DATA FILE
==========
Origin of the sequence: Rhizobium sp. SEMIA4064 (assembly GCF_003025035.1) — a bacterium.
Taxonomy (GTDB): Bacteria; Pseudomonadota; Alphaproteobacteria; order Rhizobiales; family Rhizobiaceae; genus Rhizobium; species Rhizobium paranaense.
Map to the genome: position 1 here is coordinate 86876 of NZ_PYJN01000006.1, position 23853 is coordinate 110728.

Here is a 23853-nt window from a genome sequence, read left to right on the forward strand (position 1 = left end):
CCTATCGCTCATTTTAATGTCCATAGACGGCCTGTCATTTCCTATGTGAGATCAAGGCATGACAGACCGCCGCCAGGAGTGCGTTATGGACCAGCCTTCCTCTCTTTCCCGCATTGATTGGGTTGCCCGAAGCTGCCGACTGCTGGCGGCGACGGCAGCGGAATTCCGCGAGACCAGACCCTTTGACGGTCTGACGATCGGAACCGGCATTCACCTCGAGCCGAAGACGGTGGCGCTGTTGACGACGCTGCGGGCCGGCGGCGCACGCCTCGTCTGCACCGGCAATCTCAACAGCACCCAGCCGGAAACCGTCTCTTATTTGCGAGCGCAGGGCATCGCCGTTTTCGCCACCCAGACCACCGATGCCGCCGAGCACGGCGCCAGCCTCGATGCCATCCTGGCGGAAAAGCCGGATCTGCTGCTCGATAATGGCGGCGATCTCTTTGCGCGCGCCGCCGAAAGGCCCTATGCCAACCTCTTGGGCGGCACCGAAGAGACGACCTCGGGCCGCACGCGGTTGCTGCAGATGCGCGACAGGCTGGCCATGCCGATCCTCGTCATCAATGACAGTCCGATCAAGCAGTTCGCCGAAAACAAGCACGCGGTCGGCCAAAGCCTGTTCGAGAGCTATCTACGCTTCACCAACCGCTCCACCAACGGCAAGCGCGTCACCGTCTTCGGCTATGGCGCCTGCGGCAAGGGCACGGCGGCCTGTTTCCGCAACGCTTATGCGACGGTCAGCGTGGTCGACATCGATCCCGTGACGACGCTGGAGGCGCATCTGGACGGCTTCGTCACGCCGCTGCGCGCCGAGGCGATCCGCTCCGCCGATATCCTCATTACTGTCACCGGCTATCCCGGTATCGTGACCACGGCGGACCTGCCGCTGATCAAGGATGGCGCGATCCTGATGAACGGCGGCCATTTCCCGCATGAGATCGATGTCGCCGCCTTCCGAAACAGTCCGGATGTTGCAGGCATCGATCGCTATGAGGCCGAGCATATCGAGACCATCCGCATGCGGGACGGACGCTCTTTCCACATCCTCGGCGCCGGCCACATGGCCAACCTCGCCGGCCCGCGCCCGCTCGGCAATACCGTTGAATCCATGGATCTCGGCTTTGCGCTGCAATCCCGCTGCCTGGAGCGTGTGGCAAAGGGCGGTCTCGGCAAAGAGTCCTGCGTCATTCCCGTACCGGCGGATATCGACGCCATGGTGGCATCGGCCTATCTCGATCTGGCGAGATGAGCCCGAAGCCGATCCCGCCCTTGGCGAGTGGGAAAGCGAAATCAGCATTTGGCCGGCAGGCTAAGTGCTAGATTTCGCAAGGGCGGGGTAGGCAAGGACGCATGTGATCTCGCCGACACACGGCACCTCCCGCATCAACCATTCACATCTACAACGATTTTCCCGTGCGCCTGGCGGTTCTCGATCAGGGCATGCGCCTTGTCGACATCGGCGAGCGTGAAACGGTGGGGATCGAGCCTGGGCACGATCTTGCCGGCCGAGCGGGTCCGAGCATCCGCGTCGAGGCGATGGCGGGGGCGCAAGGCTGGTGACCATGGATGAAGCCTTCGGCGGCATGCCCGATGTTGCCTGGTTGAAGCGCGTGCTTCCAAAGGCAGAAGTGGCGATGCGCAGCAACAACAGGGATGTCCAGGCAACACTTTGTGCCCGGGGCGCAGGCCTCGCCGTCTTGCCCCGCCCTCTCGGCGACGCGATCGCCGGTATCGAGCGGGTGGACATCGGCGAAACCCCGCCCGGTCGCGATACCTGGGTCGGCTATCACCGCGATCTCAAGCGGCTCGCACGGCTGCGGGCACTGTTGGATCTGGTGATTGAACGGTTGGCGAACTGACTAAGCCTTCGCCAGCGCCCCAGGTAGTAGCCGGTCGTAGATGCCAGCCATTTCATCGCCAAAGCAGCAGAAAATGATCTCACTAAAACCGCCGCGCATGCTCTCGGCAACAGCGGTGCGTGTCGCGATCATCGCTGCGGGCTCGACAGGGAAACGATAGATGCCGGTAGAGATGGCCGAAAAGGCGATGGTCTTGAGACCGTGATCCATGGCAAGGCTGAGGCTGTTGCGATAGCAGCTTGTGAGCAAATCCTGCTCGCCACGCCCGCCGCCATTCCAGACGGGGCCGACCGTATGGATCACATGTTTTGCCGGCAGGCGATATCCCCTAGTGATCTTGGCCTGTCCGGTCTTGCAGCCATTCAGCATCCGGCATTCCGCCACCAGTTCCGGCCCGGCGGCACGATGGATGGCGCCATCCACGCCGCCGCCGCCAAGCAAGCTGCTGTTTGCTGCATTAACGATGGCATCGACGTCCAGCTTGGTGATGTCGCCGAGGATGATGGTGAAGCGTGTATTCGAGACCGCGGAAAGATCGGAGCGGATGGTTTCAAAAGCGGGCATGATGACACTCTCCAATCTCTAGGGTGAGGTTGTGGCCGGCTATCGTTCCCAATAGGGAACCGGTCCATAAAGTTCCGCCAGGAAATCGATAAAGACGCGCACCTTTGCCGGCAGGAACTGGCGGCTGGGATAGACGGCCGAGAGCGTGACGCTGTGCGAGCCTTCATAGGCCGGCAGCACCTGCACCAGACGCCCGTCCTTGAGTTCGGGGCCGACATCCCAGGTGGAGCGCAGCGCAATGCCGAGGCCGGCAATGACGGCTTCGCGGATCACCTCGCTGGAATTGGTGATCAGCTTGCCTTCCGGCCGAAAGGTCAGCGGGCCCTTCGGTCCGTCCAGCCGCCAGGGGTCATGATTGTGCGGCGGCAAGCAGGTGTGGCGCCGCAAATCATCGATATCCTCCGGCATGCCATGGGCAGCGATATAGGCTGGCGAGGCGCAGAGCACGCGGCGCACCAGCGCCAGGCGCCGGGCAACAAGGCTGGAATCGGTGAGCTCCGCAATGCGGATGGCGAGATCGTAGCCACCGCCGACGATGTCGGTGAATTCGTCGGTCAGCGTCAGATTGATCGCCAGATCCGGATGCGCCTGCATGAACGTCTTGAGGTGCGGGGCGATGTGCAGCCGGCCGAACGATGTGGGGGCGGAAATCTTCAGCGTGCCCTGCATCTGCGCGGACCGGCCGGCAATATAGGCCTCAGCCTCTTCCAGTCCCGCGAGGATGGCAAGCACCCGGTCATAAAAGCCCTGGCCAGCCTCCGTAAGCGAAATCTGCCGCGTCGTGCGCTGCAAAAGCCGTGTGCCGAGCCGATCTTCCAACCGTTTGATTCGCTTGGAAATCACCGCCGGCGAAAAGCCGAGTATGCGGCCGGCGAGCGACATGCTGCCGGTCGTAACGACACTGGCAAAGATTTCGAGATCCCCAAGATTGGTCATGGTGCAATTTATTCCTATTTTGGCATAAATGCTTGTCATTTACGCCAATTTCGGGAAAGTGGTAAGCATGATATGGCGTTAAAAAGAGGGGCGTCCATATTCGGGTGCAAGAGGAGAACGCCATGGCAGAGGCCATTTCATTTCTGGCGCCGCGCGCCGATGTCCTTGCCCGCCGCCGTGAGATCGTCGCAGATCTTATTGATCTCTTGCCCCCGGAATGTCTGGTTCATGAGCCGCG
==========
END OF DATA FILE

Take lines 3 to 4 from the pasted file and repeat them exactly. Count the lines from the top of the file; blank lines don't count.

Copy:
Map to the genome: position 1 here is coordinate 86876 of NZ_PYJN01000006.1, position 23853 is coordinate 110728.

Here is a 23853-nt window from a genome sequence, read left to right on the forward strand (position 1 = left end):